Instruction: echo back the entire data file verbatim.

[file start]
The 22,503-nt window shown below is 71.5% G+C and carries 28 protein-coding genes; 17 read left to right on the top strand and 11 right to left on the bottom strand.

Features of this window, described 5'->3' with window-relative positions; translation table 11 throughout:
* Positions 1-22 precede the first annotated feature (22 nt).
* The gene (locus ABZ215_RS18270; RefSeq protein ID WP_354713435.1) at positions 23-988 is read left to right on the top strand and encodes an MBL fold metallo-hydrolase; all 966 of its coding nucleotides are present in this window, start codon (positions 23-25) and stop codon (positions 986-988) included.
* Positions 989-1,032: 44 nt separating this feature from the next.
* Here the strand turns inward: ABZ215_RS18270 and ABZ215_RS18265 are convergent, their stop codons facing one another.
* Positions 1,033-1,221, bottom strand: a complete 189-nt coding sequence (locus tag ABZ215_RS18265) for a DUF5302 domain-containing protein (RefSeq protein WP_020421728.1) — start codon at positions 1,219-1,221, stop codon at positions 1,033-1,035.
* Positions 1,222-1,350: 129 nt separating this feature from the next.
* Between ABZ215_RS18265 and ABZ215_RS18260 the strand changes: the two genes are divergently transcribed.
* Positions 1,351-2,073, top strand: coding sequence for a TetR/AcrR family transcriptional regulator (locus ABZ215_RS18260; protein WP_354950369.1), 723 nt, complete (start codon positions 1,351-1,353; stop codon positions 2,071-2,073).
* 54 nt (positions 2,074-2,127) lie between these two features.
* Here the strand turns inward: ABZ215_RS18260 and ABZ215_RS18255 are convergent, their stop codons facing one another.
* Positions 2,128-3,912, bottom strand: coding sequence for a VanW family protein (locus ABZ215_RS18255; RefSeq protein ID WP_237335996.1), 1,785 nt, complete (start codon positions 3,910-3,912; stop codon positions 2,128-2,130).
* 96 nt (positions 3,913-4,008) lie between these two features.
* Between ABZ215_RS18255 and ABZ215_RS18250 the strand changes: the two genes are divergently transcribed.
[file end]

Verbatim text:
The 22,503-nt window shown below is 71.5% G+C and carries 28 protein-coding genes; 17 read left to right on the top strand and 11 right to left on the bottom strand.

Features of this window, described 5'->3' with window-relative positions; translation table 11 throughout:
* Positions 1-22 precede the first annotated feature (22 nt).
* The gene (locus ABZ215_RS18270; RefSeq protein ID WP_354713435.1) at positions 23-988 is read left to right on the top strand and encodes an MBL fold metallo-hydrolase; all 966 of its coding nucleotides are present in this window, start codon (positions 23-25) and stop codon (positions 986-988) included.
* Positions 989-1,032: 44 nt separating this feature from the next.
* Here the strand turns inward: ABZ215_RS18270 and ABZ215_RS18265 are convergent, their stop codons facing one another.
* Positions 1,033-1,221, bottom strand: a complete 189-nt coding sequence (locus tag ABZ215_RS18265) for a DUF5302 domain-containing protein (RefSeq protein WP_020421728.1) — start codon at positions 1,219-1,221, stop codon at positions 1,033-1,035.
* Positions 1,222-1,350: 129 nt separating this feature from the next.
* Between ABZ215_RS18265 and ABZ215_RS18260 the strand changes: the two genes are divergently transcribed.
* Positions 1,351-2,073, top strand: coding sequence for a TetR/AcrR family transcriptional regulator (locus ABZ215_RS18260; protein WP_354950369.1), 723 nt, complete (start codon positions 1,351-1,353; stop codon positions 2,071-2,073).
* 54 nt (positions 2,074-2,127) lie between these two features.
* Here the strand turns inward: ABZ215_RS18260 and ABZ215_RS18255 are convergent, their stop codons facing one another.
* Positions 2,128-3,912, bottom strand: coding sequence for a VanW family protein (locus ABZ215_RS18255; RefSeq protein ID WP_237335996.1), 1,785 nt, complete (start codon positions 3,910-3,912; stop codon positions 2,128-2,130).
* 96 nt (positions 3,913-4,008) lie between these two features.
* Between ABZ215_RS18255 and ABZ215_RS18250 the strand changes: the two genes are divergently transcribed.